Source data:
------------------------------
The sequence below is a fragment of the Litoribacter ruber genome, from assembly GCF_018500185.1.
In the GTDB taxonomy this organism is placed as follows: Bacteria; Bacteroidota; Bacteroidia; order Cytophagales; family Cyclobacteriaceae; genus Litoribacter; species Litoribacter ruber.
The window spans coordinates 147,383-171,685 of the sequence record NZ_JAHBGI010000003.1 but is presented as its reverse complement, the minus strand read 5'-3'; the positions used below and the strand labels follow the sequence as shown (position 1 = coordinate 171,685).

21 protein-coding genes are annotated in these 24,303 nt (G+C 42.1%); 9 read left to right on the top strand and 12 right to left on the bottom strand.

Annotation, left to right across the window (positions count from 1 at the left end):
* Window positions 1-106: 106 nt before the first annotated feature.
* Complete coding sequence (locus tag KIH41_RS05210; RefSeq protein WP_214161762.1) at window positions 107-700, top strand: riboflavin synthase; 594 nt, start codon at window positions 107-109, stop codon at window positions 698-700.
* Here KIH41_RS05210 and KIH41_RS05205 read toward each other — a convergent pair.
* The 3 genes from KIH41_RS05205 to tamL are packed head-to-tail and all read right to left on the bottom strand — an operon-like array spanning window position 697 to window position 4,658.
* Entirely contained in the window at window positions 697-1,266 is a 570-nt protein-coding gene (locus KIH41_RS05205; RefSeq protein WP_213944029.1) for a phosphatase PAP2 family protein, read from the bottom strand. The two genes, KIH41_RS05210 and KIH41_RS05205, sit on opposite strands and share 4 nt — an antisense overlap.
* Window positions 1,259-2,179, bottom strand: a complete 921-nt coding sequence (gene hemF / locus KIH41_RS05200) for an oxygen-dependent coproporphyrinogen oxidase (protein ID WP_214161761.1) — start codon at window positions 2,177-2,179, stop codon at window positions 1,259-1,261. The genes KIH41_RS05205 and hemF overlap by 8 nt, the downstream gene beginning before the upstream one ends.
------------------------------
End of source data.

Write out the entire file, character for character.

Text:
The sequence below is a fragment of the Litoribacter ruber genome, from assembly GCF_018500185.1.
In the GTDB taxonomy this organism is placed as follows: Bacteria; Bacteroidota; Bacteroidia; order Cytophagales; family Cyclobacteriaceae; genus Litoribacter; species Litoribacter ruber.
The window spans coordinates 147,383-171,685 of the sequence record NZ_JAHBGI010000003.1 but is presented as its reverse complement, the minus strand read 5'-3'; the positions used below and the strand labels follow the sequence as shown (position 1 = coordinate 171,685).

21 protein-coding genes are annotated in these 24,303 nt (G+C 42.1%); 9 read left to right on the top strand and 12 right to left on the bottom strand.

Annotation, left to right across the window (positions count from 1 at the left end):
* Window positions 1-106: 106 nt before the first annotated feature.
* Complete coding sequence (locus tag KIH41_RS05210; RefSeq protein WP_214161762.1) at window positions 107-700, top strand: riboflavin synthase; 594 nt, start codon at window positions 107-109, stop codon at window positions 698-700.
* Here KIH41_RS05210 and KIH41_RS05205 read toward each other — a convergent pair.
* The 3 genes from KIH41_RS05205 to tamL are packed head-to-tail and all read right to left on the bottom strand — an operon-like array spanning window position 697 to window position 4,658.
* Entirely contained in the window at window positions 697-1,266 is a 570-nt protein-coding gene (locus KIH41_RS05205; RefSeq protein WP_213944029.1) for a phosphatase PAP2 family protein, read from the bottom strand. The two genes, KIH41_RS05210 and KIH41_RS05205, sit on opposite strands and share 4 nt — an antisense overlap.
* Window positions 1,259-2,179, bottom strand: a complete 921-nt coding sequence (gene hemF / locus KIH41_RS05200) for an oxygen-dependent coproporphyrinogen oxidase (protein ID WP_214161761.1) — start codon at window positions 2,177-2,179, stop codon at window positions 1,259-1,261. The genes KIH41_RS05205 and hemF overlap by 8 nt, the downstream gene beginning before the upstream one ends.